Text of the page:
A strange inevitability has greeted those who have challenged Ronda Rousey, and Sarah Kaufman was the latest to experience it.
Rousey retained her women’s bantamweight crown in the Strikeforce “Rousey vs. Kaufman” headliner on Saturday at the Valley View Casino Center in San Diego, as she submitted the former champion with a first-round armbar. Kaufman tapped out 54 seconds into round one.
Still undefeated and unchallenged, Rousey (6-0, 4-0 Strikeforce) has finished all six of her opponents with armbars in the first round, five of them in less than a minute.
“I have great coaches,” Rousey said, “and I listened to what they said.”
The 25-year-old champion punched her way into an immediate clinch and brought Kaufman (15-2, 6-2 Strikeforce) to the ground with a beautiful inside trip. Rousey mounted and transitioned to the armbar without hesitation, and a brief but fruitless struggle from the challenger could not undo the maneuver. Beaten for just the second time as a professional, Kaufman had nowhere to turn but surrender.
“Ronda put on a great performance,” she said. “I’m embarrassed by my performance. I don’t know what else to say. Ronda did a great job of getting the armbar. I defended, but she ended up getting it. I’m really disappointed. I wanted to land some good, quality strikes, but it didn’t happen tonight.”
Afterward, Rousey turned her attention towards former 145-pound champion Cristiane Santos, whose suspension for a positive test for performance-enhancing drugs expires in December.
“People want to see you in the first fair fight of your life,” Rousey said. “I’m the champ now. The champ doesn’t go to you. You come to the champ. Come down to 135 [pounds], and let’s settle this.”
‘Jacare’ Dismisses Brunson in 41 Seconds
Former Strikeforce middleweight titleholder and five-time Brazilian jiu-jitsu world champion Ronaldo “Jacare” Souza needed less than a minute to dispatch Derek Brunson in the co-main event. Souza (16-3, 6-1 Strikeforce) knocked out the Jackson’s Mixed Martial Arts export 41 seconds into round one.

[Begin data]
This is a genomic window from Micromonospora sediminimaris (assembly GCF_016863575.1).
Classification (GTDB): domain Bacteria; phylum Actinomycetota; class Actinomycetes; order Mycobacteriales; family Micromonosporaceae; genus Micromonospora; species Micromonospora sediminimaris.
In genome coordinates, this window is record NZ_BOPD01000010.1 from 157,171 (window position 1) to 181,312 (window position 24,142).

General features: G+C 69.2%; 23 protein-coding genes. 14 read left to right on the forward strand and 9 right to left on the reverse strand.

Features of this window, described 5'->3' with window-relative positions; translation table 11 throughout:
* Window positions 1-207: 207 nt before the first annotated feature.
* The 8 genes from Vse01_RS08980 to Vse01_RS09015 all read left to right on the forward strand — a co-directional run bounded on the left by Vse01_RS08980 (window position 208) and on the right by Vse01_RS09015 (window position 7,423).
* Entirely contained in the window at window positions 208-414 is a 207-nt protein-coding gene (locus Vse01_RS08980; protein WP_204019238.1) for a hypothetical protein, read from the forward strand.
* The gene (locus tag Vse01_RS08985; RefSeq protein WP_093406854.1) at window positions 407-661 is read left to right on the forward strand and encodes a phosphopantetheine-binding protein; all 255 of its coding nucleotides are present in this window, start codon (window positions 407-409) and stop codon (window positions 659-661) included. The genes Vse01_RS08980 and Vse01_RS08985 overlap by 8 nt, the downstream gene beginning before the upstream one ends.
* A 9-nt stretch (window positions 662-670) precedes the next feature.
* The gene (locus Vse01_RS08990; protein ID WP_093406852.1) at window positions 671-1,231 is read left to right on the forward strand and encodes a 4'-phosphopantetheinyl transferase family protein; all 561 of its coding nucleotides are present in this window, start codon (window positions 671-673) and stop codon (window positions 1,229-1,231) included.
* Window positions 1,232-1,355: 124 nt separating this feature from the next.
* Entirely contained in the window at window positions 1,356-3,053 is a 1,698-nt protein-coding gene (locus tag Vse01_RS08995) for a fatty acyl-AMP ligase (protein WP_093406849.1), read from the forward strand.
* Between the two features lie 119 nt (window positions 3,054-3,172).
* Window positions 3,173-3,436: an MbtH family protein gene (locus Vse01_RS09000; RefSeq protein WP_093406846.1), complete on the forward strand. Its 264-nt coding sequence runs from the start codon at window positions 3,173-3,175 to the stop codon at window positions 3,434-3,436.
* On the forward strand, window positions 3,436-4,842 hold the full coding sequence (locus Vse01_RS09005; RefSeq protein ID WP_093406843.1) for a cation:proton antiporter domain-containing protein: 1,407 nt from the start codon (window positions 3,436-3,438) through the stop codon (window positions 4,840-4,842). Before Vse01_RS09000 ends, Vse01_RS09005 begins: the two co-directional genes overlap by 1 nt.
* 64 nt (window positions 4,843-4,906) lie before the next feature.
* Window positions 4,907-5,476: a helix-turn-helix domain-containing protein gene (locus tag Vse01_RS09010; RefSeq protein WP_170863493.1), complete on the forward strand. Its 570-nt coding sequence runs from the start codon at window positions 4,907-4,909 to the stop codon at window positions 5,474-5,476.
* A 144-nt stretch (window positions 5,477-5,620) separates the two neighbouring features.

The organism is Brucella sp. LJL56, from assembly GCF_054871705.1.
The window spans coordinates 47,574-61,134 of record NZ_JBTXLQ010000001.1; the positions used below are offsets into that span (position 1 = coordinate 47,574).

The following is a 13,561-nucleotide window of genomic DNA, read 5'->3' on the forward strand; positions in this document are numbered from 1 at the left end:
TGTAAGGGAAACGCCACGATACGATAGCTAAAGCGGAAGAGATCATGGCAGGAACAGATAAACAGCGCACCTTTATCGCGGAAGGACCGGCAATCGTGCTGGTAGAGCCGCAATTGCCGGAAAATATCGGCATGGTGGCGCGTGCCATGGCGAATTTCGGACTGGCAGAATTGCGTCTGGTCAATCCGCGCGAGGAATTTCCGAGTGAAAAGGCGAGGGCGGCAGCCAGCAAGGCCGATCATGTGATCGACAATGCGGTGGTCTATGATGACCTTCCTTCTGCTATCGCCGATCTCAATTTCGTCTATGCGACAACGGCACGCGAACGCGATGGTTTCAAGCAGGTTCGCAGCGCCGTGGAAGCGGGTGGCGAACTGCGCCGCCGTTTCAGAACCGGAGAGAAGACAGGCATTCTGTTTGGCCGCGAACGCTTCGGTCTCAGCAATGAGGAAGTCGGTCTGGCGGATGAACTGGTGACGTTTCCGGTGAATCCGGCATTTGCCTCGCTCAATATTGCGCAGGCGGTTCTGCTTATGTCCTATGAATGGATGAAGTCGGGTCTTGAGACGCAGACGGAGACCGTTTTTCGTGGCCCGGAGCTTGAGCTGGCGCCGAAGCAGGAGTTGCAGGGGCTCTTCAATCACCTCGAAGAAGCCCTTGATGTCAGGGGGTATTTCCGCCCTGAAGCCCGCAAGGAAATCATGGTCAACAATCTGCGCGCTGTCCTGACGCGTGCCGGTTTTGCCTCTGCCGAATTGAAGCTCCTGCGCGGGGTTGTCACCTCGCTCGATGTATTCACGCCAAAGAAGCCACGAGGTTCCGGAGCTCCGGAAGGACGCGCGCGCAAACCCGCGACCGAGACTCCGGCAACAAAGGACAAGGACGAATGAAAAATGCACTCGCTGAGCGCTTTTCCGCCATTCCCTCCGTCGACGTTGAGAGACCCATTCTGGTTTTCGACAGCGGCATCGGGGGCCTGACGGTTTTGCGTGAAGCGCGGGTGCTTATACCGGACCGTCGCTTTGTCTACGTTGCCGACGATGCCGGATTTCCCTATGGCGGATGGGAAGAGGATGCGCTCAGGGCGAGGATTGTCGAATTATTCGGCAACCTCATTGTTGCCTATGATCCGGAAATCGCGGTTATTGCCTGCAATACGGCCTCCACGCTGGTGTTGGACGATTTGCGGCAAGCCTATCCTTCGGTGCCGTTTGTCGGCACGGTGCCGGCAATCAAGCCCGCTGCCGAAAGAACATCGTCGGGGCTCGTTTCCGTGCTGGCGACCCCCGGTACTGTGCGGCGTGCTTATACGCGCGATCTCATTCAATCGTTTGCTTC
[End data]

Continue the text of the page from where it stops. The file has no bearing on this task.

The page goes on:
Souza countered the oncoming wrestler with a short right hook, flooring and badly damaging Brunson (9-2, 3-1 Strikeforce). Referee Mike Beltran afforded the three-time collegiate All-American a chance to recover, but Souza had other ideas. The Brazilian followed up with a volley of ground strikes that brought it to a decisive close.
“All my training partners talk about my hands,” Souza said. “I came very prepared for this fight. I was very confident and did my best.”
Team Quest’s Saffiedine Denies Bowling
Bowling (11-3, 4-3 Strikeforce) was a factor from beginning to end. The 29-year-old Team Vision representative held nothing back in unleashing heavy power punches to Saffiedine’s head and body. The Belgian answered with savage knee strikes from the clinch, some of them slamming into Bowling’s midsection, others finding their marks up top.
Saffiedine tightened his hold on victory late in the third round, as he sprawled on a desperate Bowling takedown attempt and moved to back mount in the final minute of the fight. The Team Quest standout fished for the choke, and though he failed to finish it, the message was sent.
“I have awesome coaches,” Saffiedine said. “They helped me out with my technique. I felt really good and had an awesome training camp.”
Smith Triangle Submits Sayers
Anthony Smith posted his ninth victory in 10 appearances, as he submitted Lumumba Sayers with a first-round triangle choke in their featured middleweight bout. Smith (17-8, 2-1 Strikeforce) finished it 3:52 into round one.
A mad scramble resulted in Sayers being mounted a little more than half a minute into the match. Smith drew blood with some elbows before the two 185-pounders returned to an upright position. The Nebraskan then slipped while dodging a wild haymaker from Sayers. He lured the Coloradan into his guard, isolated his right arm and cinched the choke. Sayers (6-3, 2-2 Strikeforce) had no choice but to concede defeat, his modest two-fight winning streak a thing of the past.
“I actually slipped on something after I threw a big hook,” Smith said. “Instead of leaving my chin out there, I went to my back because I’m comfortable there. I tried to control his head and then got control of his wrist and finished it. That’s my trademark; I triangle everybody.”
St. Preux Hook KOs Cook
Former University of Tennessee linebacker Ovince St. Preux knocked out T.J. Cook with a searing left hook in the third round of their light heavyweight showcase. The blow brought it to a close 20 seconds into round three, as St. Preux (12-5, 6-1 Strikeforce) won for the ninth time in 10 appearances.
Armed with a four-inch height and seven-inch reach advantage, St. Preux leveled the Floridian with a left hand in the first round and swarmed him with punches. To his credit, Cook weathered the barrage, returned to his feet and fired back with a right hook that had the Volunteer on his heels. Neither man could maintain the frenetic pace.
St. Preux secured a double-leg takedown in round two and later mounted Cook (12-5, 1-2 Strikeforce), further draining his already depleted gas tank. It became clear as the third round opened that Cook had little left to offer. Less than a half minute in, he lay unconscious on the canvas.
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